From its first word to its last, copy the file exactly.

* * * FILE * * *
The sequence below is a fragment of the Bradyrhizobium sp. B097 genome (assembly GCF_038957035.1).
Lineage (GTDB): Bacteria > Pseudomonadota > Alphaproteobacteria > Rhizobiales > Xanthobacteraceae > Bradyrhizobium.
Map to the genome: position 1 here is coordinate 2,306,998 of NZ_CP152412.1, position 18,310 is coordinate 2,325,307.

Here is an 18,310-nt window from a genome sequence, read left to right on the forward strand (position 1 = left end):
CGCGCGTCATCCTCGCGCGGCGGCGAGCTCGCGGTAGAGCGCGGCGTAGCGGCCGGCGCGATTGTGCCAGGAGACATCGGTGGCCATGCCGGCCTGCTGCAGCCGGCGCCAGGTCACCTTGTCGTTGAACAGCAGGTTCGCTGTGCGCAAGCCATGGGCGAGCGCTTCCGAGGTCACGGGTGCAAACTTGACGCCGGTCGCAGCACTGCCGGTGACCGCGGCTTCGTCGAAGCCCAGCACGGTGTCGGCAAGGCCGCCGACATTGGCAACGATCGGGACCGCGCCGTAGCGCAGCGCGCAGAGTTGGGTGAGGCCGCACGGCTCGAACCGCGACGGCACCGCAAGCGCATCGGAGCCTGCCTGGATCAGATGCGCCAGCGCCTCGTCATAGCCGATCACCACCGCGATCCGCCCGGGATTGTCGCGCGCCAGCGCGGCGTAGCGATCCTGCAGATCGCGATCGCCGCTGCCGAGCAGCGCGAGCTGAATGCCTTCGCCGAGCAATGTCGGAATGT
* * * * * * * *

The sequence below is a fragment of the Bradyrhizobium sp. B097 genome (assembly GCF_038957035.1).
Lineage (GTDB): Bacteria > Pseudomonadota > Alphaproteobacteria > Rhizobiales > Xanthobacteraceae > Bradyrhizobium.
Map to the genome: position 1 here is coordinate 2,306,998 of NZ_CP152412.1, position 18,310 is coordinate 2,325,307.

Here is an 18,310-nt window from a genome sequence, read left to right on the forward strand (position 1 = left end):
CGCGCGTCATCCTCGCGCGGCGGCGAGCTCGCGGTAGAGCGCGGCGTAGCGGCCGGCGCGATTGTGCCAGGAGACATCGGTGGCCATGCCGGCCTGCTGCAGCCGGCGCCAGGTCACCTTGTCGTTGAACAGCAGGTTCGCTGTGCGCAAGCCATGGGCGAGCGCTTCCGAGGTCACGGGTGCAAACTTGACGCCGGTCGCAGCACTGCCGGTGACCGCGGCTTCGTCGAAGCCCAGCACGGTGTCGGCAAGGCCGCCGACATTGGCAACGATCGGGACCGCGCCGTAGCGCAGCGCGCAGAGTTGGGTGAGGCCGCACGGCTCGAACCGCGACGGCACCGCAAGCGCATCGGAGCCTGCCTGGATCAGATGCGCCAGCGCCTCGTCATAGCCGATCACCACCGCGATCCGCCCGGGATTGTCGCGCGCCAGCGCGGCGTAGCGATCCTGCAGATCGCGATCGCCGCTGCCGAGCAGCGCGAGCTGAATGCCTTCGCCGAGCAATGTCGGAATGT